KO Hensel et al. J Pediatr 2021; 238: 50-56. Sclerosing Cholangitis in Pediatric Inflammatory Bowel Disease: Early Diagnosis and Management Affect Clinical Outcome
This was a retrospective study of 82 pediatric patients (31% female) with IBD-SC and a mean age at diagnosis of 11.9 ± 2.8 years who were followed up for a mean of 6.8 ± 3.3 years. Tests for SC included immunoglobulins and serology (ANA, ASMA, LKM-1, and SLA). Patients with ASC were maintained on low dose prednisolone (5 mg/day) and azathioprine (up to 2 mg/kg/day).
- Autoimmune SC (ASC) was diagnosed in 72%, and small duct SC was diagnosed in 28%
- Complication-free and native liver survival were 96% and 100%, respectively, at 5 years after diagnosis and 75% and 88%, respectively, at 10 years after diagnosis
The discussion notes generally better outcomes in this cohort than in previous studies. The authors note that this may be due to earlier diagnosis (though lead-time bias could be a factor as well). To increase earlier diagnosis, the gastroenterology diagnostic pathway at one institution (CUH) includes mandatory assessment of liver function and a low threshold for performing a liver biopsy (with initial panendoscopy). Diagnosis of ASC was based on the ESPGHAN diagnostic score for AILD (JPGN 2018; 66: 345-360, related post has image with scoring: Aspen Webinar 2021 Part 5 -Autoimmune Liver Disease & PSC). Also, they note that SCOPE score “seemed to overestimate the risk for developing complications.”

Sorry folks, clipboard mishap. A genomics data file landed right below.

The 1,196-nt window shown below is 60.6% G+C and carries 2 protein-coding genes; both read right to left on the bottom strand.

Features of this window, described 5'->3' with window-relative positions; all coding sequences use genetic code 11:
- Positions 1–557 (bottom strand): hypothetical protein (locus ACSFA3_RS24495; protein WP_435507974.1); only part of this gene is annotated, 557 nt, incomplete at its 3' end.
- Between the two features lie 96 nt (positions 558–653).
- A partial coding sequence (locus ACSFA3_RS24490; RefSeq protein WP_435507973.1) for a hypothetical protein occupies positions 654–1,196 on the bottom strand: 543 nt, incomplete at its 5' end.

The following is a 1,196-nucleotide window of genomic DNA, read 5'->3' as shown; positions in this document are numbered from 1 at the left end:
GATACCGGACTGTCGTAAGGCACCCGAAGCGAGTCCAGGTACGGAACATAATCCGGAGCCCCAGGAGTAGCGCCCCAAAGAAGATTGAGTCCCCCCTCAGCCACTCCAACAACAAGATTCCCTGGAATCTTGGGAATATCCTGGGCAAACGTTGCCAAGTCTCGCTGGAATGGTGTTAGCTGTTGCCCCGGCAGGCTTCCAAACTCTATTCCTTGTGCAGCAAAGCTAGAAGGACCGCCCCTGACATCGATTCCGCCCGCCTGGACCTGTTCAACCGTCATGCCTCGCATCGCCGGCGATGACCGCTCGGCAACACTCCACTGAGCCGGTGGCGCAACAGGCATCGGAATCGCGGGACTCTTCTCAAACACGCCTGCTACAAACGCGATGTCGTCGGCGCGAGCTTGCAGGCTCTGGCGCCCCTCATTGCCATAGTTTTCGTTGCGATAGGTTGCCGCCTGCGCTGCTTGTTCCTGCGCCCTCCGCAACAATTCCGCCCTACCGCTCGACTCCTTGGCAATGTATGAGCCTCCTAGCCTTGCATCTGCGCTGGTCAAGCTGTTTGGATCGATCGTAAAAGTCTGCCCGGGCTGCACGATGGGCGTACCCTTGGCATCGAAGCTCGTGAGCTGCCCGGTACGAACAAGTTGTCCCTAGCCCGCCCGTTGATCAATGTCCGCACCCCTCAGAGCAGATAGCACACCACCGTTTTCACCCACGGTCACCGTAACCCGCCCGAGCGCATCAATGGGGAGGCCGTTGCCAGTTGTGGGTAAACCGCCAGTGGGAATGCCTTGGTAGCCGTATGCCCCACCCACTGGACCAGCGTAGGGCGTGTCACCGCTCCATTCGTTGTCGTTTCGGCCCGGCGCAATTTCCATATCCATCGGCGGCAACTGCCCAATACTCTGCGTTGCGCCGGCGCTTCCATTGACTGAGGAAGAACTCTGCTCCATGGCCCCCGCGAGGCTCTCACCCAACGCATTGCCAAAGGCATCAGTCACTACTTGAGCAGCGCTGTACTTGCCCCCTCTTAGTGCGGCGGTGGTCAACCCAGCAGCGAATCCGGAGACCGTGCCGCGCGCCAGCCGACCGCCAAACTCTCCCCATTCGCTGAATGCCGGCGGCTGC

My take: In those with IBD and abnormal liver enzymes/GGT, looking for SC/ASC may improve outcomes.
Related blog posts:
- Aspen Webinar 2021 Part 5 -Autoimmune Liver Disease & PSC
- Active Colitis More Likely in Children in Clinical Remission Who Have PSC and IBD
- How Primary Sclerosing Cholangitis Alters Outcomes in Inflammatory Bowel Disease
- Big Study of PSC in Children
- PSC -Natural History Study (pediatric)
- Primary Sclerosing Cholangitis (PSC) –Natural History Study